Isn't the inference that mathematics is inconsistent?
A proposition is a statement which is either true or false (and not both, and not neither).
An axiom is a proposition which we assume to be true, "for free".
A logical deduction is a way to combine or modify true statements to get other true statements.
A proof of a statement is a finite sequence of propositions. The sequence starts with an axiom, and ends with the target statement. Its other elements are propositions---these can be axioms or not. Each proposition which (i) is in the sequence and (ii) is not an axiom, must be the result of applying a logical deduction to one or more propositions which appear before it in the sequence.
A theorem is a proposition for which there exists a proof.
If we can prove two theorems which contradict one another (like Φ and ¬Φ in the quote above), then we say that our system for finding proofs is inconsistent. Since the OP starts out assuming that mathematics is inconsistent and ends up producing two contradictory theorems, he does not seem to get anywhere far. And his inference---that mathematics is consistent---seems to be incorrect.
What am I missing here?
From that assumption, they derived a contradiction, therefore the assumption can't be true, and math must be consistent.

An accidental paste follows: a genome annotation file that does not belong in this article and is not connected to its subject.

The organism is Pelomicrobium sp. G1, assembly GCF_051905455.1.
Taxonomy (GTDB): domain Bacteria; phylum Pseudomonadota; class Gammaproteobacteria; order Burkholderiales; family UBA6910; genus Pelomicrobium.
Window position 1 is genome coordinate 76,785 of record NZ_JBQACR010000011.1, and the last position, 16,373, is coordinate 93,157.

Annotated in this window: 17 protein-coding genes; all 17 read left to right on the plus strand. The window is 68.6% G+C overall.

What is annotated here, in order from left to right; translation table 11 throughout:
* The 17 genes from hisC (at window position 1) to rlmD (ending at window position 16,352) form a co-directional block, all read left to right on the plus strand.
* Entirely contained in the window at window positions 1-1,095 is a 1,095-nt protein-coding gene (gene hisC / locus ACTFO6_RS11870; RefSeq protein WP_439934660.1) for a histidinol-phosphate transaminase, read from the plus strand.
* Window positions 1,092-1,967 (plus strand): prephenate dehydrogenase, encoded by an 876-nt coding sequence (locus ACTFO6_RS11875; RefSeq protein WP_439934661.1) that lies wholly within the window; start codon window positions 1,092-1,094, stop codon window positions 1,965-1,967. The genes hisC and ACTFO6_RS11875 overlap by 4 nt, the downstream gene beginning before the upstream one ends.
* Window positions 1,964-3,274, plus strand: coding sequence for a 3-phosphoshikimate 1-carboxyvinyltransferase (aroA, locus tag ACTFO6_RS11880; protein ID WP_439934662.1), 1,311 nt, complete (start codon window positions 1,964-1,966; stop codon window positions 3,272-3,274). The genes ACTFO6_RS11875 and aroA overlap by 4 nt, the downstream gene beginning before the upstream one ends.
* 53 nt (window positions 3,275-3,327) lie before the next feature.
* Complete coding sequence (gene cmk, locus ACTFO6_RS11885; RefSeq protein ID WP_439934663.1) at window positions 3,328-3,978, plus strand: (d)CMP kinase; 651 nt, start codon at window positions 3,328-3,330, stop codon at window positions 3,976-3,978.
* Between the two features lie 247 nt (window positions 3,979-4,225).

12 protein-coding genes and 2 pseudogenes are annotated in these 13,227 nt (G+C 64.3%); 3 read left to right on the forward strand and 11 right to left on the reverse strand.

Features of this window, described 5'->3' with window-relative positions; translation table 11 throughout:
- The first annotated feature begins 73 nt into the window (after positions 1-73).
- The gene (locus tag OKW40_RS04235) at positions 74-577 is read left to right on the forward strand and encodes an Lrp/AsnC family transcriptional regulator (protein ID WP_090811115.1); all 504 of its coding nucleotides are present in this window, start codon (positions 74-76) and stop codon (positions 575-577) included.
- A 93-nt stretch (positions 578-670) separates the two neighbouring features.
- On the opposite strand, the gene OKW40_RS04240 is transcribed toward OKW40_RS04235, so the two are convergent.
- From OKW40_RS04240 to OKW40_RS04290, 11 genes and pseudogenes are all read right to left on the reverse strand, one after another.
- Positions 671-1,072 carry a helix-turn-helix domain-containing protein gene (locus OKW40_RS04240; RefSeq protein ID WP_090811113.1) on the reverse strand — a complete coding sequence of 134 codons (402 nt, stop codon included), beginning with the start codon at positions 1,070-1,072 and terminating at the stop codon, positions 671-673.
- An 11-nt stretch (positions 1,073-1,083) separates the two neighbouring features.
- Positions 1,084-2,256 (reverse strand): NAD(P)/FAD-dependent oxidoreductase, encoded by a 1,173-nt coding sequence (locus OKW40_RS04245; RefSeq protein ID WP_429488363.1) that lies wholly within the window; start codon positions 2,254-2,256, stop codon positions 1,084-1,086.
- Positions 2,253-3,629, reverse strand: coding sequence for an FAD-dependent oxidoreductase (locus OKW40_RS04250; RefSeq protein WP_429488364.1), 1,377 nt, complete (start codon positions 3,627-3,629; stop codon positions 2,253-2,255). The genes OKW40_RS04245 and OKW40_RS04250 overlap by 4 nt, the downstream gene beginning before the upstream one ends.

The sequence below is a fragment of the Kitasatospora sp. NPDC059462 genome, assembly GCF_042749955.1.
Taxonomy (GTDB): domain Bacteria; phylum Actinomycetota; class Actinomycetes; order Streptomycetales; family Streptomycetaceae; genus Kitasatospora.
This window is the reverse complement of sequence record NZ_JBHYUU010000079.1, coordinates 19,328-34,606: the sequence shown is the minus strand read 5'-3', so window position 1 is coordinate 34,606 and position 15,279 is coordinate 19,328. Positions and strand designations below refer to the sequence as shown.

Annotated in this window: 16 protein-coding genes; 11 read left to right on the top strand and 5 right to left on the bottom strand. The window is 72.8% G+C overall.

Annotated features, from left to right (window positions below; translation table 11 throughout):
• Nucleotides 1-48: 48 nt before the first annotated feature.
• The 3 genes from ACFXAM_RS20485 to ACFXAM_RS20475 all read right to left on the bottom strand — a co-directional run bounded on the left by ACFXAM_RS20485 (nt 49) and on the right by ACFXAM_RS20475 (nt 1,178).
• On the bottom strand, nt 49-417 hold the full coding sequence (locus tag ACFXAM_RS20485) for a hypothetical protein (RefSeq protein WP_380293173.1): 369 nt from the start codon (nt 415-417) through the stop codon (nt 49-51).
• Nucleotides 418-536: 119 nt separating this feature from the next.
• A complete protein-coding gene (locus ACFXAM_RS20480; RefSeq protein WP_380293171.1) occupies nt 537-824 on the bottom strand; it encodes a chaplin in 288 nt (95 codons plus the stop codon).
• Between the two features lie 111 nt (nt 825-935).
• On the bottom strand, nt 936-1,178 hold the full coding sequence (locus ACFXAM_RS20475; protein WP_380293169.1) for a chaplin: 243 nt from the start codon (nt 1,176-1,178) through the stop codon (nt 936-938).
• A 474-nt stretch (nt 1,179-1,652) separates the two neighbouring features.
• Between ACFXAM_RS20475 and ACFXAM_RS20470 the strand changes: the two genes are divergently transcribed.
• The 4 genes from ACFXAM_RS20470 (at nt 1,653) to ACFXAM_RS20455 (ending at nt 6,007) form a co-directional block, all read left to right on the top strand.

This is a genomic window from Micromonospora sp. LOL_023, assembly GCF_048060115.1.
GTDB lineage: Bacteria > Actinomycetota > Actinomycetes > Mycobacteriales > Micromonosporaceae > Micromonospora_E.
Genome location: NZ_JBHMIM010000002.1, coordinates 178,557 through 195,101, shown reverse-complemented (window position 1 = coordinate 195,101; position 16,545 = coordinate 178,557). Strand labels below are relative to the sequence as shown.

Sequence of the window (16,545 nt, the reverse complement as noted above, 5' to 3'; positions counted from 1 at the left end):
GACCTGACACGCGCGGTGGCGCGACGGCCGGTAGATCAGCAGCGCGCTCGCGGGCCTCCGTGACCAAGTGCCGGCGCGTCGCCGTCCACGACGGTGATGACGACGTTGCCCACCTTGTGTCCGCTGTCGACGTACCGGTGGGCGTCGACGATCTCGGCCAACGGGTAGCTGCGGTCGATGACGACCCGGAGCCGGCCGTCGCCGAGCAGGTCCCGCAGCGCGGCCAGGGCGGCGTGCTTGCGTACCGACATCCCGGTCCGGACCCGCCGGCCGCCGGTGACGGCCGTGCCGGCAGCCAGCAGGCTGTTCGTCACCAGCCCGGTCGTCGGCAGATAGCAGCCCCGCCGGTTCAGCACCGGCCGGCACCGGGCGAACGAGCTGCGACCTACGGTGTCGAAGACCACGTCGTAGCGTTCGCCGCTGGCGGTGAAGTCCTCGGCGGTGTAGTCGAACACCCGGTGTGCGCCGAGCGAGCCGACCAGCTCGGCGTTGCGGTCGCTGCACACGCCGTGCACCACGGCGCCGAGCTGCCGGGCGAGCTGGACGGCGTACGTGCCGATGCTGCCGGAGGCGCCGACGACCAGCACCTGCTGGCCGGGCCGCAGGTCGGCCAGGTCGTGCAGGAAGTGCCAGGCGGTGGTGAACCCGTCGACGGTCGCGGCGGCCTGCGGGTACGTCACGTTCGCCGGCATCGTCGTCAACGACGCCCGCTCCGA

This is what I don't see. To have derived a contradiction, they should have shown: "mathematics is consistent". Instead they ended up showing (because Φ and ¬Φ): "mathematics is inconsistent". Which is what they started out with. Where is the contradiction?
Hmm.. while writing this out, I think I am starting to get the source of the confusion. "Mathematics is inconsistent" is a meta statement about mathematics, and "Φ and ¬Φ" is a "plain" statement within the said mathematics. My intuitive feeling is that the latter contradiction does not "affect" the meta statement. I need to think further to make this more rigorous.
OT: Why the downvote(s)? Does my comment take away from the discussion?
I elucidate it in another comment: